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As a region, New England has produced only about 21 percent of the food it consumes in recent years, according to a 2023 report by the New England State Food System Planners Partnership. But there isn’t regional data about where the food produced in New England ends up. Researchers are now working on a local food count to study that question in New Hampshire, according to Colleen Stewart, a spokesperson for the NH Food Alliance.

Bower’s farm sells most of its produce within 30 miles of the farm, according to the Kearsarge Gore website.

The first bill aimed at saving the certification program — House Bill 1184 — would send an additional $220,000 to the state Department of Agriculture, Markets and Food for the organic certification program. That would cover the creation of one full-time and one part-time inspector, positions that Commissioner Shawn Jasper has said are necessary to keep the program running.

The second — House Bill 1618 — would require the state to continue certifying organic farmers by turning what is now an optional program into a mandatory one.

Although Jasper and his department didn’t take a position on the first bill, he opposed the second, which would restore three other types of organic certifications the state used to do. He told lawmakers he has reservations about that program, and expressed anger with some organic farmers who contradicted his account of how much notice the department provided before closing an organic certification program for food processing in 2021.

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One farmer said he received six weeks’ notice; Jasper said it was six months. After that program closed, the number of organic operations dropped from 154 businesses to 66.

“I wonder if any of you could see the steam coming out of my ears in the back of the room,” Jasper told lawmakers during the public hearing. He took issue with mandating the program without providing the funding to support it, and said he doesn’t personally believe the cost of the program is justified for only 66 farms, given that there are more than 4,000 farms in the state.

Jasper told lawmakers that he didn’t think farmers would be negatively impacted if the in-state certification program closes, pointing to 47 New Hampshire farms that get organic certification elsewhere.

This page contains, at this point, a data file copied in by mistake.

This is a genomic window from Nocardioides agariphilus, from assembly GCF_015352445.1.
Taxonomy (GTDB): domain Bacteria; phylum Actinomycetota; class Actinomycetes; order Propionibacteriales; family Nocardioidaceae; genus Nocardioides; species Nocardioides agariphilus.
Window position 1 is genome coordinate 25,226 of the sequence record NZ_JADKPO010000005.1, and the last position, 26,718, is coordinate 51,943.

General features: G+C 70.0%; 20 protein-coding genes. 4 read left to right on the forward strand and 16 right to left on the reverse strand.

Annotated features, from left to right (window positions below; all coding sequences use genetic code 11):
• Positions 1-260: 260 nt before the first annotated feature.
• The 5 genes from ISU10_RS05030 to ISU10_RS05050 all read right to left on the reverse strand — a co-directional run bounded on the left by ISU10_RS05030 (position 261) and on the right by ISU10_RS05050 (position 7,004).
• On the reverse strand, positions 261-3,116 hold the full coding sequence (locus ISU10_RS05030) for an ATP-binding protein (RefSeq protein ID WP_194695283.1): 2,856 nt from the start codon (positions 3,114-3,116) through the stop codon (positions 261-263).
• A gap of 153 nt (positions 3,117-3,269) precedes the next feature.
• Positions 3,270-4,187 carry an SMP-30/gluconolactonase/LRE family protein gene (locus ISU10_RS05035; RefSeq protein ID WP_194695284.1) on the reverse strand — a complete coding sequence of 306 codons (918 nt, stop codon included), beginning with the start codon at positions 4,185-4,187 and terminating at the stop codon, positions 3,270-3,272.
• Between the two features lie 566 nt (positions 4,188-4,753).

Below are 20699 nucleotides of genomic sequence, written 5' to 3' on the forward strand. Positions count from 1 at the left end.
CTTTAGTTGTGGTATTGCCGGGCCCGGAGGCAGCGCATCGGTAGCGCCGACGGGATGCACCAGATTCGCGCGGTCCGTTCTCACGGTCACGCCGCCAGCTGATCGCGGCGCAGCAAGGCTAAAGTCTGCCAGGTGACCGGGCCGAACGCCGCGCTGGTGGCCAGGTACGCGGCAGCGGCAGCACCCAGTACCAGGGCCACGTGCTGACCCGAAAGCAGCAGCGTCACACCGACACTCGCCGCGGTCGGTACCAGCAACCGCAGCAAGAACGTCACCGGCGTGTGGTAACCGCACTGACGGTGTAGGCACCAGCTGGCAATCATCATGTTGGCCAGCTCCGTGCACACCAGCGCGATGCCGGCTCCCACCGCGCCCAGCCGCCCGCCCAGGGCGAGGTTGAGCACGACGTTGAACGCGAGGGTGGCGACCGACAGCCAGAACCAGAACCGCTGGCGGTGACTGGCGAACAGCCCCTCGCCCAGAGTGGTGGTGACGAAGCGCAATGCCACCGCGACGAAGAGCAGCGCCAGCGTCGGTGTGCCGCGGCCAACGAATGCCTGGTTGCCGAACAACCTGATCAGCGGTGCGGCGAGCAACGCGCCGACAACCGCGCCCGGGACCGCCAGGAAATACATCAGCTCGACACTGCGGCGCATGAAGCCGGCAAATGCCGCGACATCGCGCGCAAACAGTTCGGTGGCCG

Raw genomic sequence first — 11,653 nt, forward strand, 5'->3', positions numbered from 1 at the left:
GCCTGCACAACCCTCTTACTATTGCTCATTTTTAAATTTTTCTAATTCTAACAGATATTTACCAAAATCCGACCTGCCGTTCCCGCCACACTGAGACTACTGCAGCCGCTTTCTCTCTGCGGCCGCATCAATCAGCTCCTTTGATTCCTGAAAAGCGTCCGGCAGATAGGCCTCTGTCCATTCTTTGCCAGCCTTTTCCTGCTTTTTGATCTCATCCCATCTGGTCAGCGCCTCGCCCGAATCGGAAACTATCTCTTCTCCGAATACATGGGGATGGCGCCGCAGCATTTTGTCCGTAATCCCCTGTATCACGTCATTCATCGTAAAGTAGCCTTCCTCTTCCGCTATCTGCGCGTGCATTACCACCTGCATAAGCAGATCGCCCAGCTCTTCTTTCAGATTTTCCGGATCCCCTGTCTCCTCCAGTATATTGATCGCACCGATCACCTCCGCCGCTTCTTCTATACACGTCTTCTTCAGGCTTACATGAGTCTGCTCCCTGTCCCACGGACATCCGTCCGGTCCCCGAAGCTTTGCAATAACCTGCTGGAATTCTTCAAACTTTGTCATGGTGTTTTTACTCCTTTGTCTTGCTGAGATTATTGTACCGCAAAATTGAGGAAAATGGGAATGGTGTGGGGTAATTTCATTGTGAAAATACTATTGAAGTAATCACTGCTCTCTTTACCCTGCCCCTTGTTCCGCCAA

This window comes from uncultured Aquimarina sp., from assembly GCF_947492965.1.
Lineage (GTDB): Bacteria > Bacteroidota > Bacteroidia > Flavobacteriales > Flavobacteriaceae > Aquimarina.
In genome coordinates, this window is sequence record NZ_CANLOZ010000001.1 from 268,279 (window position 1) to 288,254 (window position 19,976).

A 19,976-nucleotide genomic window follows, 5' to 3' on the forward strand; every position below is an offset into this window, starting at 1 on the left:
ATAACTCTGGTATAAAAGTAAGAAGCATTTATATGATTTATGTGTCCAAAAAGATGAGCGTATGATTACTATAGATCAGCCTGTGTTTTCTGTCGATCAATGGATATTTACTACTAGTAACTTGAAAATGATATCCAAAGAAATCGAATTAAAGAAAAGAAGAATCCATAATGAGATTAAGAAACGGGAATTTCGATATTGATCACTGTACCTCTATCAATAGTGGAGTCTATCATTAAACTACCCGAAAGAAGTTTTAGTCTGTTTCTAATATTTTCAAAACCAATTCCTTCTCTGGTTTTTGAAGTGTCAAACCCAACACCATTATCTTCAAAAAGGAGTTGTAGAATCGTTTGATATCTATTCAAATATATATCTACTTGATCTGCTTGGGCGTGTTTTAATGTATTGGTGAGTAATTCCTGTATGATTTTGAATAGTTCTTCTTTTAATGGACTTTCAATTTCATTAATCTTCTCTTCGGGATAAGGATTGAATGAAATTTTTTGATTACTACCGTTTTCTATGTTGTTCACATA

“This is simply about who is going to do the inspections,” he said, adding that state certifying programs are frowned on by the USDA, and only 12 other states offer them.

Those arguments resonated with several lawmakers on the House Environment and Agriculture Committee, who expressed doubts during a Jan. 22 session about whether the state should intervene and spend more money to keep the program open.

“It’s hard to take money from the general fund for a small slice of farmers,” said Representative Sherry Dutzy, a Nashua Democrat. She added that she “didn’t want to leave them high and dry” and proposed working with the state’s congressional delegation to find federal funding for the program.

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Representative Barbara Comtois, a Center Barnstead Republican, spoke against spending state money on the program “because we shouldn’t be favoring less than 2 percent of farms over everyone else.”

“I think the sticker price is high,” said Representative Molly Howard, a Hancock Democrat, who said going out of state for certification seemed “like a viable option.”

Representative Peter Bixby, the sponsor of HB 1184, spoke emphatically in support of it. “The appropriation on this, I think, is essential,” said the Dover Democrat, who advocated funding the program temporarily to give lawmakers more time to work out a more robust program in the future.

The committee has not yet scheduled a vote on either bill, which must be voted on by the full New Hampshire House.


Amanda Gokee can be reached at amanda.gokee@globe.com. Follow her @amanda_gokee.